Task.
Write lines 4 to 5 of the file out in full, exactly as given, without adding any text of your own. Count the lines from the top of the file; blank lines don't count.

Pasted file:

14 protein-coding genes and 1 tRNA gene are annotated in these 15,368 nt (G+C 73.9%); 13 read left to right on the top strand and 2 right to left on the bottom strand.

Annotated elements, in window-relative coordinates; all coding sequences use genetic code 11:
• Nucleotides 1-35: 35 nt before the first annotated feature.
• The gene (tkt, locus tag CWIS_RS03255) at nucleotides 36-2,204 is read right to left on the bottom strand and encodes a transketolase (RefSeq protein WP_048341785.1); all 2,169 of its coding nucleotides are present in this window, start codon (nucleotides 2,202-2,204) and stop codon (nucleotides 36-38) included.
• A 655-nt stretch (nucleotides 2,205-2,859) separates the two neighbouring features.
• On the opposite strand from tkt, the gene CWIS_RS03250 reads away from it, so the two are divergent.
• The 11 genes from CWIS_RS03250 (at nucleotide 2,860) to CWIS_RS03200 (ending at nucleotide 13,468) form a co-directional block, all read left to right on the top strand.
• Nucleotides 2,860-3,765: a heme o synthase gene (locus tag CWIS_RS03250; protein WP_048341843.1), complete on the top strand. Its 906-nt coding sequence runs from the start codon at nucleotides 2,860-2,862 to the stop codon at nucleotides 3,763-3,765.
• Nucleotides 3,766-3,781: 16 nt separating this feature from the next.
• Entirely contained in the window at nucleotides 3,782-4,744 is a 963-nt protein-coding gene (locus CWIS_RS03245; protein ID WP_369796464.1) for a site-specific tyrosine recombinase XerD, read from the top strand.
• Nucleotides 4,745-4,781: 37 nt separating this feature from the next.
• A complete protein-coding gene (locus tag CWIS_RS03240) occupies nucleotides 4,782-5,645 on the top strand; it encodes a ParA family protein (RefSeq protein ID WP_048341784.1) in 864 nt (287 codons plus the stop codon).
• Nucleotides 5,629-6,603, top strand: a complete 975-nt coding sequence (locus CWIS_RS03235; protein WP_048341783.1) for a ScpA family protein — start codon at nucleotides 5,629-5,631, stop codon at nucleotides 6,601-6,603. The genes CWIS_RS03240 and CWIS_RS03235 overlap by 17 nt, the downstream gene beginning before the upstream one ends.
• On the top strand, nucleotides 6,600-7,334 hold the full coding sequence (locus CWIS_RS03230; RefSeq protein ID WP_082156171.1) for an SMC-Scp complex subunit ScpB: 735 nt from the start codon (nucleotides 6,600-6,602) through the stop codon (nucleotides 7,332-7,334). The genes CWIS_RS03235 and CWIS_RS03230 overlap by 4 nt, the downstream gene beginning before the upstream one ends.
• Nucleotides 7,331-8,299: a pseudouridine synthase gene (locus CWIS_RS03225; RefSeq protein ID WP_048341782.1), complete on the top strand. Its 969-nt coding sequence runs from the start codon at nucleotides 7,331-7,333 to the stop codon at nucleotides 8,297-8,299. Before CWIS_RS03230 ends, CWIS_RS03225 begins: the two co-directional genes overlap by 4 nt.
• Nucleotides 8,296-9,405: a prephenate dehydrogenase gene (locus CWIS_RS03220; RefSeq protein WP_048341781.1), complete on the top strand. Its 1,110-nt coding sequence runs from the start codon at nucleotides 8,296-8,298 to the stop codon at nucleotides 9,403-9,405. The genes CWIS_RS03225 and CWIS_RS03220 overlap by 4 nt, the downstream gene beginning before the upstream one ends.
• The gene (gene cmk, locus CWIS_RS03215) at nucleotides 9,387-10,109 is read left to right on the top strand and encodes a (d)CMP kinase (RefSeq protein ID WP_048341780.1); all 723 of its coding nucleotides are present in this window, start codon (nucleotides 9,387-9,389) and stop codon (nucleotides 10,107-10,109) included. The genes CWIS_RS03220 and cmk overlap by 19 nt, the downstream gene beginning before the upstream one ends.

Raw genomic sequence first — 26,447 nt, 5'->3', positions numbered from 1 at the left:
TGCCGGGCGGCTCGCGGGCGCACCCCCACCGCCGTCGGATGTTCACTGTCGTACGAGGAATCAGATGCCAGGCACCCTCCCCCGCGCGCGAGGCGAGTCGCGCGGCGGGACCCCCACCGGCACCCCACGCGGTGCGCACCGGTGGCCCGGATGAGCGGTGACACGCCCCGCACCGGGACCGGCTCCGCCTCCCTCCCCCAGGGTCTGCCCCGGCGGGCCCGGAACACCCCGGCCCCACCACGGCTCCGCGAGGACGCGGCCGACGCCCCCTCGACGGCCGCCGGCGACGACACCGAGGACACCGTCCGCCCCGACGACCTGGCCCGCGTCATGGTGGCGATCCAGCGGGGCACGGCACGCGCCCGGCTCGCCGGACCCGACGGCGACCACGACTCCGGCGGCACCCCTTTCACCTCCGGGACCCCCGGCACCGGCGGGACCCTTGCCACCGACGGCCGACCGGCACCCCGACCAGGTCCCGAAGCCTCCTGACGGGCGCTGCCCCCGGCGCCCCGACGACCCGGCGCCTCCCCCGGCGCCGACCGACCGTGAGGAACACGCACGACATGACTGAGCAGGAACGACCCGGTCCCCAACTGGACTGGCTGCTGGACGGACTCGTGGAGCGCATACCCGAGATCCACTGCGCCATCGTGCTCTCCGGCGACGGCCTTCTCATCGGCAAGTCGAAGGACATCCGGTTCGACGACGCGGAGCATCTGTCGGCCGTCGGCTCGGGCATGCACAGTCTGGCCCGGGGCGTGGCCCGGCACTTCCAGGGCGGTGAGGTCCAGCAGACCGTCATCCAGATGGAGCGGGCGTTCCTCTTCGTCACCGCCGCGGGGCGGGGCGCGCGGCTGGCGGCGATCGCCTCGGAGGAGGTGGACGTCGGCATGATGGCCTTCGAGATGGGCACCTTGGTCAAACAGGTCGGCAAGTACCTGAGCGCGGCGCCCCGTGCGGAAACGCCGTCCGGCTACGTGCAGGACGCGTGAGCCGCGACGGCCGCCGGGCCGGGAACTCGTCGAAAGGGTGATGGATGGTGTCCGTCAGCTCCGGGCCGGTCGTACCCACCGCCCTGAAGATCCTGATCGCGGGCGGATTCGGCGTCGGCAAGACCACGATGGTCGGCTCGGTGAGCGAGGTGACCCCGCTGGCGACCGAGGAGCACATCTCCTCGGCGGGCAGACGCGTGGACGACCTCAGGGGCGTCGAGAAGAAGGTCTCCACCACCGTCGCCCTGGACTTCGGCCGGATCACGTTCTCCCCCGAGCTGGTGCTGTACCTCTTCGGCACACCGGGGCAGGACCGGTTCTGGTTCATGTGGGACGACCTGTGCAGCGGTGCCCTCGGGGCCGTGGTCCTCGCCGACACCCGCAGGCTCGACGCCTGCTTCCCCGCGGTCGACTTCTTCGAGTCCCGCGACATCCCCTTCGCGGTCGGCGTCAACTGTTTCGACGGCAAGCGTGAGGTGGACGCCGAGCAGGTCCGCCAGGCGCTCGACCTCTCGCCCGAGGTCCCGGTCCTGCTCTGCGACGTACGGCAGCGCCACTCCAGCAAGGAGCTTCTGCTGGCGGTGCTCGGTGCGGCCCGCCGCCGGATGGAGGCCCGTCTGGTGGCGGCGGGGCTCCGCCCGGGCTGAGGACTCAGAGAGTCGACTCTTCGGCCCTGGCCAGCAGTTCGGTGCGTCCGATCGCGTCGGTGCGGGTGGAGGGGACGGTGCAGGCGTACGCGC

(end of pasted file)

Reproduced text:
• The gene (tkt, locus tag CWIS_RS03255) at nucleotides 36-2,204 is read right to left on the bottom strand and encodes a transketolase (RefSeq protein WP_048341785.1); all 2,169 of its coding nucleotides are present in this window, start codon (nucleotides 2,202-2,204) and stop codon (nucleotides 36-38) included.
• A 655-nt stretch (nucleotides 2,205-2,859) separates the two neighbouring features.